Help with Goldfish that may be sick

This forum is for all health-related questions on Loaches and other freshwater fish.

Moderator: LoachForumModerators

Help with Goldfish that may be sick

Postby yaksaredabomb » Mon Jan 11, 2016 4:19 pm

Hello everyone,

I inherited four beautiful goldfish from a friend a couple years ago when he could no longer keep them himself. One of them suffered from what appeared to be a genetic mutation or old injury and finally died a couple weeks ago. However, a (seemingly) healthy one died just yesterday or today and now I'm worried about the remaining two. Other than each other the two surviving goldfish don't have any tankmates. All four had been living together and getting along very well for about 2 years until I moved the "runt" to a quarantine tank shortly before it died.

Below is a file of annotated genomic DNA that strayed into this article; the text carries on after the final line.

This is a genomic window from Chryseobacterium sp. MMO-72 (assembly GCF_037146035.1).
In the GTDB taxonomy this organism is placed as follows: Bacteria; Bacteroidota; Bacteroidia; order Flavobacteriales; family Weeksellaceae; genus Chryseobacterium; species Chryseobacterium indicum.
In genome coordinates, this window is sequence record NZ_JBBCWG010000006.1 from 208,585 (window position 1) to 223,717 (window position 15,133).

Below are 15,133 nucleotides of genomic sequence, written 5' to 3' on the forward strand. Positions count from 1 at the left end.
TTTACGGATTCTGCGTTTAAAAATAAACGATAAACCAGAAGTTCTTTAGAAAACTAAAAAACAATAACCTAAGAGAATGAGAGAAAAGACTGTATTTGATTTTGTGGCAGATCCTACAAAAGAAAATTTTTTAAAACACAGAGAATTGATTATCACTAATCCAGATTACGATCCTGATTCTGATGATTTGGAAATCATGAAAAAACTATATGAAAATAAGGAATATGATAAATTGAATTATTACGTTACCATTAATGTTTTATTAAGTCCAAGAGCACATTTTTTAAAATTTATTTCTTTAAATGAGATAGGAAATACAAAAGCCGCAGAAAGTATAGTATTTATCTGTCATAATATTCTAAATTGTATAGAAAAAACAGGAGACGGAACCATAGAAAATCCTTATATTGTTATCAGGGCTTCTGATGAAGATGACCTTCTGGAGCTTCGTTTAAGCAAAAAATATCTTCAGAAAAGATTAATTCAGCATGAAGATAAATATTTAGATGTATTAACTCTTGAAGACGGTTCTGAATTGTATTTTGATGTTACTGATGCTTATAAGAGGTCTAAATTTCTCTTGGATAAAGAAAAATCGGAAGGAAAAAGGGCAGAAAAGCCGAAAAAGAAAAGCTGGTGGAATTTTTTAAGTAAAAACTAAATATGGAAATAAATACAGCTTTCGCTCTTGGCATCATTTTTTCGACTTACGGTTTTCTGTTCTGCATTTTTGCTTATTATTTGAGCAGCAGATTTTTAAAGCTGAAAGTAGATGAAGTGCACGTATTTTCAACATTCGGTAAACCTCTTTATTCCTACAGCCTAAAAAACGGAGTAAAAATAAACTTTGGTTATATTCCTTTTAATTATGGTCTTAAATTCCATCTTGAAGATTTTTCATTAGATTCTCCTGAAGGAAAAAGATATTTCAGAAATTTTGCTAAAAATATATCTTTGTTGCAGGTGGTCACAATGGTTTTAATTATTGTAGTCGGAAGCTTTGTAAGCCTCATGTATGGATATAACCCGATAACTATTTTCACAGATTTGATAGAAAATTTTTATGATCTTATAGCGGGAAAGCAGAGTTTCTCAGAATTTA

The smaller one (2.5 - 3 inches, save size as the recently deceased) doesn't have anything noticeably abnormal other than sometimes faster gill movement than usual and possibly some odd behavior (sometimes slightly listless, sometimes darts and twitches as though flashing but not against any decor). I could just be imagining both these symptoms though. The larger goldfish (5 inches) has gill movements about 80/min and something on it that is a little hard to describe. I've linked a few pictures below from different angles. In particular there is a spot at the bottom of the fish's right gill.

I also included a couple pictures of a test kit for ammonia since I'm really bad at at identifying the shades. It looks like the ammonia was high but not very high, so either the fish died very soon before I found it (about noon EST today) and hadn't had a chance to start decomposing much yet (it looked pretty much intact but definitely dead) or maybe the fish died yesterday and the ammonia level was near zero until then.